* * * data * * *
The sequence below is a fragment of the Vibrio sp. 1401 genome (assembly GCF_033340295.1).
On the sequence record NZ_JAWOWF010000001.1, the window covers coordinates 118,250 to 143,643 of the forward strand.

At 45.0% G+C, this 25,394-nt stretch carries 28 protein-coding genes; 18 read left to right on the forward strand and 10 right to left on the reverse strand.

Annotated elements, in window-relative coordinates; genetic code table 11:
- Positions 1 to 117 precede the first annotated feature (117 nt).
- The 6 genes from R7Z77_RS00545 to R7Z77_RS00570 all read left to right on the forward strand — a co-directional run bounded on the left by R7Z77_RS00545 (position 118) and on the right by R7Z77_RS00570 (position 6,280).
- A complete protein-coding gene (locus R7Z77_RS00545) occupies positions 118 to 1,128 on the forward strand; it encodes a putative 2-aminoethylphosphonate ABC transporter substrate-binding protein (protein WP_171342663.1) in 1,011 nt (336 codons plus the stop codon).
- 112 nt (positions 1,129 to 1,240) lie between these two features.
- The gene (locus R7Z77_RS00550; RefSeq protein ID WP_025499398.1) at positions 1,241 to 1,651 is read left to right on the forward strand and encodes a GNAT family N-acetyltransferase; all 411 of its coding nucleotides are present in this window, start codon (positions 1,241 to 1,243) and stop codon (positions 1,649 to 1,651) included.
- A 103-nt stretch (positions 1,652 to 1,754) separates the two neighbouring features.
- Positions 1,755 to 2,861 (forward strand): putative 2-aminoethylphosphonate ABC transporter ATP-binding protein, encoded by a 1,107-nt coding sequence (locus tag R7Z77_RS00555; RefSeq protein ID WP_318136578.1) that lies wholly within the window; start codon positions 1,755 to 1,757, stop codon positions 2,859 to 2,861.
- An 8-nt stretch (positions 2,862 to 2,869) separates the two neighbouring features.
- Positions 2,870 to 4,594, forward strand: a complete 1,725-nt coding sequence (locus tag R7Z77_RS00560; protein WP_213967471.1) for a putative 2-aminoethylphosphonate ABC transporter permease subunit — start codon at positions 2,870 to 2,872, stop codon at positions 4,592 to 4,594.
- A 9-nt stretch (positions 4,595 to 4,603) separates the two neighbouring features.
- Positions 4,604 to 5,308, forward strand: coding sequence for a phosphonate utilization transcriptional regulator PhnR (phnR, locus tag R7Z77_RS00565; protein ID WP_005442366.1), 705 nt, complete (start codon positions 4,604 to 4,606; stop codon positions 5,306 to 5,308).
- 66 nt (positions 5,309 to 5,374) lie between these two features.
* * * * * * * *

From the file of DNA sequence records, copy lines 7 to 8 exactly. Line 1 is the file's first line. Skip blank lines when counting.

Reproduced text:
- A complete protein-coding gene (locus R7Z77_RS00545) occupies positions 118 to 1,128 on the forward strand; it encodes a putative 2-aminoethylphosphonate ABC transporter substrate-binding protein (protein WP_171342663.1) in 1,011 nt (336 codons plus the stop codon).
- 112 nt (positions 1,129 to 1,240) lie between these two features.